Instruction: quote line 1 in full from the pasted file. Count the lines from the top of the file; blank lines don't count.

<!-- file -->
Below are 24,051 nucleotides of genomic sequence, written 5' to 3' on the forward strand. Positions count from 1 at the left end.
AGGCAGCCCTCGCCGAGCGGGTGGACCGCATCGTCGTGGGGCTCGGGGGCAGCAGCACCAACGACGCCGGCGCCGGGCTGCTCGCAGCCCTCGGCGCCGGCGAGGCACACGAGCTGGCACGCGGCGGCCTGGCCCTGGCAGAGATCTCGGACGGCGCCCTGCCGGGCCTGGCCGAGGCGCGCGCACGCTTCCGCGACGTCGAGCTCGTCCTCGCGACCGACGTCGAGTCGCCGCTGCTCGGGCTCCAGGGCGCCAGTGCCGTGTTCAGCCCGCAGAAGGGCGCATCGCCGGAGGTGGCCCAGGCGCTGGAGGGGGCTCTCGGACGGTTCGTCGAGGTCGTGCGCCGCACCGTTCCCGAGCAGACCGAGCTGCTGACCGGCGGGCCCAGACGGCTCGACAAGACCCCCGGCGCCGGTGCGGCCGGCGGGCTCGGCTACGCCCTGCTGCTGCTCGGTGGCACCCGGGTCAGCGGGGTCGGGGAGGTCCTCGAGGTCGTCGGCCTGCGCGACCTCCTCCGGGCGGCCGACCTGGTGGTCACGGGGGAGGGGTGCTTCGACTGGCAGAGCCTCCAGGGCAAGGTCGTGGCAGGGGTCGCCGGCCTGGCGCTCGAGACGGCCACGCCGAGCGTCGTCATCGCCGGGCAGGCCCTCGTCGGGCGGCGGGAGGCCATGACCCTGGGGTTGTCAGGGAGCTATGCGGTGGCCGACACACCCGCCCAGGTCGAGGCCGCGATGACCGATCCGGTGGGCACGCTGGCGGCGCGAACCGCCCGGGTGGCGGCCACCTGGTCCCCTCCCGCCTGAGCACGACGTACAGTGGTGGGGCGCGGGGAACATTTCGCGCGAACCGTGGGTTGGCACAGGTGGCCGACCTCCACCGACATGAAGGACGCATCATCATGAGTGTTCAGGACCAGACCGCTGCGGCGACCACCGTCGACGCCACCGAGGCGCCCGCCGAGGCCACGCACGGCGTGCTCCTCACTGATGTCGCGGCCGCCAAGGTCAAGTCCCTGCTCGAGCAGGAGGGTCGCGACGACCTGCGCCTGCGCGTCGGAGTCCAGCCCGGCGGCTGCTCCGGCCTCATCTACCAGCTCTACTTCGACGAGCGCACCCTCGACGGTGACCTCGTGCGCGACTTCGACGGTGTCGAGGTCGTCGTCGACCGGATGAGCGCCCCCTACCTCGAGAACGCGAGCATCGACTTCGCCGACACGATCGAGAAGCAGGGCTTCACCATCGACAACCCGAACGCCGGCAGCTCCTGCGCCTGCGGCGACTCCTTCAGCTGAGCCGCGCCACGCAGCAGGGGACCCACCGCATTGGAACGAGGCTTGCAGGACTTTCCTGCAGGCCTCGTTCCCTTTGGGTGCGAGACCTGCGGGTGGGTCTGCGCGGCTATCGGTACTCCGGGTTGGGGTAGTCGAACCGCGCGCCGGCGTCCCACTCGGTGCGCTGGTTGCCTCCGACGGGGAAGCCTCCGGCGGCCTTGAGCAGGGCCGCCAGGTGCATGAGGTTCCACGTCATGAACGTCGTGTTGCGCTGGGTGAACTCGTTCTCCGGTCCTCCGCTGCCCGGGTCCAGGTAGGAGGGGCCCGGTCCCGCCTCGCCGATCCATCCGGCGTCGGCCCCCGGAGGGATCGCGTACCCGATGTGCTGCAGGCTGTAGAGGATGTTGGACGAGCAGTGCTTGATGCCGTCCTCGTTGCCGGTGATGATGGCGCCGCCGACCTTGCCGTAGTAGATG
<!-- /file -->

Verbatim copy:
Below are 24,051 nucleotides of genomic sequence, written 5' to 3' on the forward strand. Positions count from 1 at the left end.